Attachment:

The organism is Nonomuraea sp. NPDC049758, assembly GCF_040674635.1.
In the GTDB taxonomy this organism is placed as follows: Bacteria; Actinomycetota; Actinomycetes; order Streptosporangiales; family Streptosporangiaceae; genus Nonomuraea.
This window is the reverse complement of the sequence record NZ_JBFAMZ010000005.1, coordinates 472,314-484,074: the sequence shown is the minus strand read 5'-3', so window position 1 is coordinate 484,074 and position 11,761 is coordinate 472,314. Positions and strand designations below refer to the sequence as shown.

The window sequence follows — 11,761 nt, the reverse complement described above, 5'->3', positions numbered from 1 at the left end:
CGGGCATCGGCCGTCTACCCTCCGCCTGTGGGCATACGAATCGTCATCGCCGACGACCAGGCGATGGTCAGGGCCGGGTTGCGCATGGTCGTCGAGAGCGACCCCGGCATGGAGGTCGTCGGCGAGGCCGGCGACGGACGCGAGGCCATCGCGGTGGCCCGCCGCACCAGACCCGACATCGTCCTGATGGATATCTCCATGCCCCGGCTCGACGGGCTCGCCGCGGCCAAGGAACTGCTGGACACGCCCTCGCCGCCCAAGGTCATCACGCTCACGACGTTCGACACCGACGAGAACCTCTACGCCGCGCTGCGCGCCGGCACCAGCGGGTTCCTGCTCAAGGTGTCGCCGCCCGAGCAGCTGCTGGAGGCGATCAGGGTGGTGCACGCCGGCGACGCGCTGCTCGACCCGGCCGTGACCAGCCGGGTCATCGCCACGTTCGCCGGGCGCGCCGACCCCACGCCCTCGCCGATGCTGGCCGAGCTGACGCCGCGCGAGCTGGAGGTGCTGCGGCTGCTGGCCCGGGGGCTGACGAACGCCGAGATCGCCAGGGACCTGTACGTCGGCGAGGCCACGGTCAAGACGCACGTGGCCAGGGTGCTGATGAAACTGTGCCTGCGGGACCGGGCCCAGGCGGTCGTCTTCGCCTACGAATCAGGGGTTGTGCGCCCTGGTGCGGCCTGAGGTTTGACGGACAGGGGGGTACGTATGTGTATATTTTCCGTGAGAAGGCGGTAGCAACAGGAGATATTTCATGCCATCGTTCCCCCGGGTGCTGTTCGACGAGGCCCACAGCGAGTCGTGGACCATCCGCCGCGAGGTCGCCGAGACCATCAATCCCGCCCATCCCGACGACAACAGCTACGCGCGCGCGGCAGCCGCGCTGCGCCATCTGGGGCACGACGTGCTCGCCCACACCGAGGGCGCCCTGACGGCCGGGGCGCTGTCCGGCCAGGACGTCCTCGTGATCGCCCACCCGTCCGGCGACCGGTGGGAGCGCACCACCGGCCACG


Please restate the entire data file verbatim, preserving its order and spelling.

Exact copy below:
The organism is Nonomuraea sp. NPDC049758, assembly GCF_040674635.1.
In the GTDB taxonomy this organism is placed as follows: Bacteria; Actinomycetota; Actinomycetes; order Streptosporangiales; family Streptosporangiaceae; genus Nonomuraea.
This window is the reverse complement of the sequence record NZ_JBFAMZ010000005.1, coordinates 472,314-484,074: the sequence shown is the minus strand read 5'-3', so window position 1 is coordinate 484,074 and position 11,761 is coordinate 472,314. Positions and strand designations below refer to the sequence as shown.

The window sequence follows — 11,761 nt, the reverse complement described above, 5'->3', positions numbered from 1 at the left end:
CGGGCATCGGCCGTCTACCCTCCGCCTGTGGGCATACGAATCGTCATCGCCGACGACCAGGCGATGGTCAGGGCCGGGTTGCGCATGGTCGTCGAGAGCGACCCCGGCATGGAGGTCGTCGGCGAGGCCGGCGACGGACGCGAGGCCATCGCGGTGGCCCGCCGCACCAGACCCGACATCGTCCTGATGGATATCTCCATGCCCCGGCTCGACGGGCTCGCCGCGGCCAAGGAACTGCTGGACACGCCCTCGCCGCCCAAGGTCATCACGCTCACGACGTTCGACACCGACGAGAACCTCTACGCCGCGCTGCGCGCCGGCACCAGCGGGTTCCTGCTCAAGGTGTCGCCGCCCGAGCAGCTGCTGGAGGCGATCAGGGTGGTGCACGCCGGCGACGCGCTGCTCGACCCGGCCGTGACCAGCCGGGTCATCGCCACGTTCGCCGGGCGCGCCGACCCCACGCCCTCGCCGATGCTGGCCGAGCTGACGCCGCGCGAGCTGGAGGTGCTGCGGCTGCTGGCCCGGGGGCTGACGAACGCCGAGATCGCCAGGGACCTGTACGTCGGCGAGGCCACGGTCAAGACGCACGTGGCCAGGGTGCTGATGAAACTGTGCCTGCGGGACCGGGCCCAGGCGGTCGTCTTCGCCTACGAATCAGGGGTTGTGCGCCCTGGTGCGGCCTGAGGTTTGACGGACAGGGGGGTACGTATGTGTATATTTTCCGTGAGAAGGCGGTAGCAACAGGAGATATTTCATGCCATCGTTCCCCCGGGTGCTGTTCGACGAGGCCCACAGCGAGTCGTGGACCATCCGCCGCGAGGTCGCCGAGACCATCAATCCCGCCCATCCCGACGACAACAGCTACGCGCGCGCGGCAGCCGCGCTGCGCCATCTGGGGCACGACGTGCTCGCCCACACCGAGGGCGCCCTGACGGCCGGGGCGCTGTCCGGCCAGGACGTCCTCGTGATCGCCCACCCGTCCGGCGACCGGTGGGAGCGCACCACCGGCCACG